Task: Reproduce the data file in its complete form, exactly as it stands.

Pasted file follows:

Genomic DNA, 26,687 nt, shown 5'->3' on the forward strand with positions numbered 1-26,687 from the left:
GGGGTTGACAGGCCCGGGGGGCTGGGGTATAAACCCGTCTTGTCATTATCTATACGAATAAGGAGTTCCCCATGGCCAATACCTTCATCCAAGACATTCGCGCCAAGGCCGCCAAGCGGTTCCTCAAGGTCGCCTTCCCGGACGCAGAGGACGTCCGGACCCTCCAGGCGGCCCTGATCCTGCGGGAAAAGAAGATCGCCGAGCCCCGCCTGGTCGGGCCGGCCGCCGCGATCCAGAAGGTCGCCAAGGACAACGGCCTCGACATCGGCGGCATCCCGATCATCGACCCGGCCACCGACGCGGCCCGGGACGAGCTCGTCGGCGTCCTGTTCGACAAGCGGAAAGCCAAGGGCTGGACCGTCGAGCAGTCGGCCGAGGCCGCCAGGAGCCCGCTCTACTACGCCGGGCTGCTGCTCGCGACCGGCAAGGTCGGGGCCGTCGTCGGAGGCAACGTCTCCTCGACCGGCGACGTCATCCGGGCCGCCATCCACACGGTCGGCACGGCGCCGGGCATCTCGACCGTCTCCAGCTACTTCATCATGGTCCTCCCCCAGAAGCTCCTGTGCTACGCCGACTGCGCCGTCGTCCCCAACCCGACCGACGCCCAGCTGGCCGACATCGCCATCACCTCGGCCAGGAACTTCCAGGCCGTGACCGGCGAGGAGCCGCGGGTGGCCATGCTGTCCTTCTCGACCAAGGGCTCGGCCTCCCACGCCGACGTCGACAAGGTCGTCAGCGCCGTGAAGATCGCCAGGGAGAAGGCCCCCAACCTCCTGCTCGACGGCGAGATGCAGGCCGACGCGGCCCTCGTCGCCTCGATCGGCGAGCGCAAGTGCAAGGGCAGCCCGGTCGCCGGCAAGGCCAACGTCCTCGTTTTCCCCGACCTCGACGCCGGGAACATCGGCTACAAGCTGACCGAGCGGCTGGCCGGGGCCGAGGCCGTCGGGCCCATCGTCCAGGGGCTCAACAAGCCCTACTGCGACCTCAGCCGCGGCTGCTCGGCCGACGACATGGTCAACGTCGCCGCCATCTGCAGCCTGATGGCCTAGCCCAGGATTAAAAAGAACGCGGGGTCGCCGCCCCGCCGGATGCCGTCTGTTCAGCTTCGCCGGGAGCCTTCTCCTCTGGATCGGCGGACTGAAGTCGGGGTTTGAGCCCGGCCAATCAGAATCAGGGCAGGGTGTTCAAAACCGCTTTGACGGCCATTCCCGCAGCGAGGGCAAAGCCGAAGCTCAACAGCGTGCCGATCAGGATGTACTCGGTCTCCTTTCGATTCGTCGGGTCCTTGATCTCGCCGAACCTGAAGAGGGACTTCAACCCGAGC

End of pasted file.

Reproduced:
Genomic DNA, 26,687 nt, shown 5'->3' on the forward strand with positions numbered 1-26,687 from the left:
GGGGTTGACAGGCCCGGGGGGCTGGGGTATAAACCCGTCTTGTCATTATCTATACGAATAAGGAGTTCCCCATGGCCAATACCTTCATCCAAGACATTCGCGCCAAGGCCGCCAAGCGGTTCCTCAAGGTCGCCTTCCCGGACGCAGAGGACGTCCGGACCCTCCAGGCGGCCCTGATCCTGCGGGAAAAGAAGATCGCCGAGCCCCGCCTGGTCGGGCCGGCCGCCGCGATCCAGAAGGTCGCCAAGGACAACGGCCTCGACATCGGCGGCATCCCGATCATCGACCCGGCCACCGACGCGGCCCGGGACGAGCTCGTCGGCGTCCTGTTCGACAAGCGGAAAGCCAAGGGCTGGACCGTCGAGCAGTCGGCCGAGGCCGCCAGGAGCCCGCTCTACTACGCCGGGCTGCTGCTCGCGACCGGCAAGGTCGGGGCCGTCGTCGGAGGCAACGTCTCCTCGACCGGCGACGTCATCCGGGCCGCCATCCACACGGTCGGCACGGCGCCGGGCATCTCGACCGTCTCCAGCTACTTCATCATGGTCCTCCCCCAGAAGCTCCTGTGCTACGCCGACTGCGCCGTCGTCCCCAACCCGACCGACGCCCAGCTGGCCGACATCGCCATCACCTCGGCCAGGAACTTCCAGGCCGTGACCGGCGAGGAGCCGCGGGTGGCCATGCTGTCCTTCTCGACCAAGGGCTCGGCCTCCCACGCCGACGTCGACAAGGTCGTCAGCGCCGTGAAGATCGCCAGGGAGAAGGCCCCCAACCTCCTGCTCGACGGCGAGATGCAGGCCGACGCGGCCCTCGTCGCCTCGATCGGCGAGCGCAAGTGCAAGGGCAGCCCGGTCGCCGGCAAGGCCAACGTCCTCGTTTTCCCCGACCTCGACGCCGGGAACATCGGCTACAAGCTGACCGAGCGGCTGGCCGGGGCCGAGGCCGTCGGGCCCATCGTCCAGGGGCTCAACAAGCCCTACTGCGACCTCAGCCGCGGCTGCTCGGCCGACGACATGGTCAACGTCGCCGCCATCTGCAGCCTGATGGCCTAGCCCAGGATTAAAAAGAACGCGGGGTCGCCGCCCCGCCGGATGCCGTCTGTTCAGCTTCGCCGGGAGCCTTCTCCTCTGGATCGGCGGACTGAAGTCGGGGTTTGAGCCCGGCCAATCAGAATCAGGGCAGGGTGTTCAAAACCGCTTTGACGGCCATTCCCGCAGCGAGGGCAAAGCCGAAGCTCAACAGCGTGCCGATCAGGATGTACTCGGTCTCCTTTCGATTCGTCGGGTCCTTGATCTCGCCGAACCTGAAGAGGGACTTCAACCCGAGC